Distraction rate and latency: factors in the outcome of paediatric maxillary distraction

J Plast Reconstr Aesthet Surg. 2009 Dec;62(12):1564-7. doi: 10.1016/j.bjps.2008.06.045. Epub 2008 Nov 6.


Background/purpose: Over 50 years ago, current tenets of distraction osteogenesis were developed through work on the lower extremity; however, the application of these tenets in the paediatric craniofacial skeleton remains questionable. Prompted by recent concern that traditional aspects of distraction may be either outdated or wholly inapplicable to the paediatric maxilla, we retrospectively evaluated maxillary distraction protocol using a 24-h latency period in conjunction with a distraction rate of 2mm/day.

Methods: Following maxillary advancement via a distraction protocol consisting of a 24-h latency period and a distraction rate of 2mm/day, seven consecutive paediatric cases were evaluated. Standard profile photos and cephalometric films taken preoperatively, at device removal and at 1-year follow-up were compared. With the sella as the point of registration, pre- and post-distraction films were superimposed on the sella-nasion plane. Sella-nasion-subspinale, the angle of convexity, the distance from incisal edges to the y-axis, and angulation of the upper incisor to the sella-nasion plane were analysed to evaluate hard-tissue changes.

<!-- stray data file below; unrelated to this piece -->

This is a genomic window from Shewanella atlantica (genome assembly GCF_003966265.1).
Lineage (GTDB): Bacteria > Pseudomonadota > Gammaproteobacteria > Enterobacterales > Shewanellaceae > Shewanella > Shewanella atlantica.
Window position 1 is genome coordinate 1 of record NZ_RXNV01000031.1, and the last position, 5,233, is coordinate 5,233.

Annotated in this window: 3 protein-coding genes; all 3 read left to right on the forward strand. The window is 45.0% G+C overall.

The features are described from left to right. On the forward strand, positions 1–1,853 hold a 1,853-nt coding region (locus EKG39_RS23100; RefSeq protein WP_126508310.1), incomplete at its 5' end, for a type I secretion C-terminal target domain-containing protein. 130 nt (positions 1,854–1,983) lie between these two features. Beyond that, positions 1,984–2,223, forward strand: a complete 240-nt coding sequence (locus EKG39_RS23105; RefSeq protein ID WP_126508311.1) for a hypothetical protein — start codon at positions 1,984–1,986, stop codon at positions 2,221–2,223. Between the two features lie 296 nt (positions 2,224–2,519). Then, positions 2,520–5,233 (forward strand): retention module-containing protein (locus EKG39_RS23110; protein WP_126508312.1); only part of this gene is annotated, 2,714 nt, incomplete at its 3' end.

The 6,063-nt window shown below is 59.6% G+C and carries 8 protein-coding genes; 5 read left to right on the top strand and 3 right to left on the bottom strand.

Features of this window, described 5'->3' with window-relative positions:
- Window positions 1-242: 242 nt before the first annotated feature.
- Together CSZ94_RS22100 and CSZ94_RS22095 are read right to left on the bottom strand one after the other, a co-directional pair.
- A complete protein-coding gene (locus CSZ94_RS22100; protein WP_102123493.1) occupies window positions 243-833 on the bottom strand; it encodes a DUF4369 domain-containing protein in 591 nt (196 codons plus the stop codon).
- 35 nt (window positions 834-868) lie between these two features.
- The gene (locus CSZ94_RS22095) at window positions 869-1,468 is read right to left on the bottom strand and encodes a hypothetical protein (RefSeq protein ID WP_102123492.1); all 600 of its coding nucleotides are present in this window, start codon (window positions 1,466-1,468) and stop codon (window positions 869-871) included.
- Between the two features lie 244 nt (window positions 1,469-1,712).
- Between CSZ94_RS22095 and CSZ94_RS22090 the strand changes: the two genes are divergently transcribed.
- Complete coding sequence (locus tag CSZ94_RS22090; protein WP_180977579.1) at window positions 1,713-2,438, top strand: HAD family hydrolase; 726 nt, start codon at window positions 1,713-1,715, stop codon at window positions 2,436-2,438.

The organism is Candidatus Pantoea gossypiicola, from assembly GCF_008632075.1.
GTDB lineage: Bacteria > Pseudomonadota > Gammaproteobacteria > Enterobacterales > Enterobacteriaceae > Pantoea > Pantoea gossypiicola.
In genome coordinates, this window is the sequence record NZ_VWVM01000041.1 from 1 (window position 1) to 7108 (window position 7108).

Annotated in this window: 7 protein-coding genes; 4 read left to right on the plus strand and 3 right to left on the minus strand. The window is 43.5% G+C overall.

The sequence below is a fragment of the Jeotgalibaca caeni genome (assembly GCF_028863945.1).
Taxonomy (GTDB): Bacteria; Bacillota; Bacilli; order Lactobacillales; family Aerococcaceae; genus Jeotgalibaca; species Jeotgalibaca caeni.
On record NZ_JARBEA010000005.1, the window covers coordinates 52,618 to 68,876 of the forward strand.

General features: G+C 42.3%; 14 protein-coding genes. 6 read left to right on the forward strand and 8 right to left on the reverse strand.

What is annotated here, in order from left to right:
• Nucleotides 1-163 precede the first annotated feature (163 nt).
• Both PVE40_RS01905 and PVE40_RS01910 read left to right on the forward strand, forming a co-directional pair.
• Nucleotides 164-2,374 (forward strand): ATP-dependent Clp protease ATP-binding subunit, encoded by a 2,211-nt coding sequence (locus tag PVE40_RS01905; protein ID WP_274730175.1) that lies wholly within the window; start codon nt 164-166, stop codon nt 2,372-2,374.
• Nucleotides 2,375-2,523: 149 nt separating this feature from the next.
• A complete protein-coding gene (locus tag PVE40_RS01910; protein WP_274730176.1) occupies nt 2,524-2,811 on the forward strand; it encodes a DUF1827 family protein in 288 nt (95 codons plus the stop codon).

Results: Patient age ranged from 3 to 14 years (mean=7.43 years). Maxillary distraction length averaged 11 mm (range=10-12 mm). Interval from device application to removal averaged 98 days (range=75-180 days). The interval of the active distraction ranged from 11 to 65 days (mean=24 days). From distraction completion to device removal averaged 85 days (range=60-150). Follow-up intervals ranged from 52 to 24 months (mean=34 months). All patients demonstrated substantial clinical advancement of the maxilla with correction of midfacial deficiencies. A single patient developed mild cellulitis at one skin-device interface; no other complications were noted. Cephalometric and clinical evaluations at 1 year post-distraction demonstrated stable results, and parental satisfaction was qualitatively high.

Conclusions: The surgical dogma of lower-extremity distraction osteogenesis is not absolute and may not be optimal for use in the paediatric maxilla. Our results demonstrate effective maxillary correction following application of a 24-h latency period coupled with rapid distraction at 2mm/day. Our success with a short latency period and more rapid device expanse may be a product of the significant vascularity and improved healing potential of the paediatric maxilla.

MeSH terms

  • Acrocephalosyndactylia / diagnostic imaging
  • Acrocephalosyndactylia / surgery
  • Adolescent
  • Cephalometry
  • Child
  • Child, Preschool
  • Craniofacial Dysostosis / surgery
  • Female
  • Humans
  • Male
  • Maxilla / diagnostic imaging
  • Maxilla / surgery*
  • Osteogenesis, Distraction / methods*
  • Retrospective Studies
  • Time Factors
  • Tomography, X-Ray Computed
  • Treatment Outcome